Now that we’ve constructed our cofactor matrix, we can discuss how we can use this to find the inverse of our matrix. First, we need one last definition. The adjoint matrix of a matrix 𝐴, denoted adjoint 𝐴, is equal to the transpose of our matrix 𝐶, where 𝐶 is the cofactor matrix of 𝐴. And it’s also worth remembering when we take the transpose of a matrix, we switch the rows and columns around.

And now we’re finally ready to determine how to find the inverse of a square matrix. We have if 𝐴 is a square matrix and the determinant of 𝐴 is not equal to zero, then the inverse of 𝐴 will be equal to one divided by the determinant of 𝐴 multiplied by the adjoint of 𝐴. So to find the inverse of any square matrix, there are two parts. First, we need to find the determinant of 𝐴, and then we need to find the adjoint of 𝐴. And remember, if the determinant of 𝐴 is equal to zero, then the matrix does not have an inverse. So normally, we check this first.

Let’s now go through some examples of using the adjoint method to find the inverse of some matrices.

Consider the matrix one, zero, three, one, zero, one, three, one, zero. Determine whether the matrix has an inverse by finding whether the determinant is nonzero. If the determinant is nonzero, find the inverse using the formula for the inverse which involves the cofactor matrix.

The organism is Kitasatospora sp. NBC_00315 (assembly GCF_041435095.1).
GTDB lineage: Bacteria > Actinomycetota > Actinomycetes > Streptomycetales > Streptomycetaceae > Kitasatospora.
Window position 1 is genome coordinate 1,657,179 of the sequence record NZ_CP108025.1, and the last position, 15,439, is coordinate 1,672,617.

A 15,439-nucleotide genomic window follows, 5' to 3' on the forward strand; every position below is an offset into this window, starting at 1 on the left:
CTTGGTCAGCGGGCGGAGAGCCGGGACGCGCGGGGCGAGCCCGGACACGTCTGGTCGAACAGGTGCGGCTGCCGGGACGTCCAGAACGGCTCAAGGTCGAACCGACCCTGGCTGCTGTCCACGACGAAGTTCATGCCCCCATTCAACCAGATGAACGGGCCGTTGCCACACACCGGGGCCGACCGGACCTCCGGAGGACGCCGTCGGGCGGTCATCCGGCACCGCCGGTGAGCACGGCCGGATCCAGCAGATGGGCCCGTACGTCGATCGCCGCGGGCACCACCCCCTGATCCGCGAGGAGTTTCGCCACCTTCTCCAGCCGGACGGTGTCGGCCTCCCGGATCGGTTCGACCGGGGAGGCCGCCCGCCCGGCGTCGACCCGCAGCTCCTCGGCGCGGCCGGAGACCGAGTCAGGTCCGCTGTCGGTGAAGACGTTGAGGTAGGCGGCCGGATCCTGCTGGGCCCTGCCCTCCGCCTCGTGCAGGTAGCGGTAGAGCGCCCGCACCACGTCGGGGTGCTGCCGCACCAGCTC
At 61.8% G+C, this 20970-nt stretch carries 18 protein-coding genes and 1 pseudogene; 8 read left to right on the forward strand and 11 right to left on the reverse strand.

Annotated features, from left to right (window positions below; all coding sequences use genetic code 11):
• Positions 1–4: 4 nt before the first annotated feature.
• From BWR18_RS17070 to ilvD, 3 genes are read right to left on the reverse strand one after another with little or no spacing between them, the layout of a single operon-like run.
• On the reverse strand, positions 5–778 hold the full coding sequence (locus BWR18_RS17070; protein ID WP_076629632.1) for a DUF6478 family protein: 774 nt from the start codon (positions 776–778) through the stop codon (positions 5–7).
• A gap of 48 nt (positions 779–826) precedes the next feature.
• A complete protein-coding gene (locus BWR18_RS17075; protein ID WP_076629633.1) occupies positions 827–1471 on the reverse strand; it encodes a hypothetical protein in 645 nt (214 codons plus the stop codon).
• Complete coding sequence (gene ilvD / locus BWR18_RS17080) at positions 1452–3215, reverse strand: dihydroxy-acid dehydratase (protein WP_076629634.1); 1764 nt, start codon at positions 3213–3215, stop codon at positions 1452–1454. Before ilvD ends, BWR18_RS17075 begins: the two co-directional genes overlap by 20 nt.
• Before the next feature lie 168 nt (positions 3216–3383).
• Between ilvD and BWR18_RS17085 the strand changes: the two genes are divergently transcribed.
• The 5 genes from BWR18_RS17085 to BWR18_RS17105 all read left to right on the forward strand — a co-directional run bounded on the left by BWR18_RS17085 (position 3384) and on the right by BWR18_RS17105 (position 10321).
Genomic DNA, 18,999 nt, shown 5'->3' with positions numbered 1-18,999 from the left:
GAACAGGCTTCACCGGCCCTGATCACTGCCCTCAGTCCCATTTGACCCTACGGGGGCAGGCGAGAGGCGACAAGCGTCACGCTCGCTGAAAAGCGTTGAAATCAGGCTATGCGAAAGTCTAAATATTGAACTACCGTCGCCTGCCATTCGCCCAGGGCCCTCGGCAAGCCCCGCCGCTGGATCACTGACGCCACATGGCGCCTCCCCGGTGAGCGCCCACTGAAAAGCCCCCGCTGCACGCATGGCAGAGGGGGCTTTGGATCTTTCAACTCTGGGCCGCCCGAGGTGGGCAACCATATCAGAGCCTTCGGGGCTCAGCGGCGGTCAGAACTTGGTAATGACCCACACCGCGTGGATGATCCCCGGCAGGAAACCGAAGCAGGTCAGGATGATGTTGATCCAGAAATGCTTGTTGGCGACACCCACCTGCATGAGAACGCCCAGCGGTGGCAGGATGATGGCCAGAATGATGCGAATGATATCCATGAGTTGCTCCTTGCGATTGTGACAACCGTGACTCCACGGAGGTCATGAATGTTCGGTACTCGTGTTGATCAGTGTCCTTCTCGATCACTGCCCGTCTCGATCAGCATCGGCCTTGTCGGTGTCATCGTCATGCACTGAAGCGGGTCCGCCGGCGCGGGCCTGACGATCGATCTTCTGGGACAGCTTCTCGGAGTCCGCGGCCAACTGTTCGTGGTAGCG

We’re given a three-by-three matrix. And the first thing we’re asked to do is determine whether this matrix has an inverse by first finding the determinant of our matrix and checking whether this is equal to zero. Remember, if the determinant of a matrix is equal to zero, then that matrix cannot be invertible. And for a square matrix, if its determinant is not equal to zero, then it is invertible. So we need to start by finding the determinant of our matrix. We’ll call this matrix 𝐴.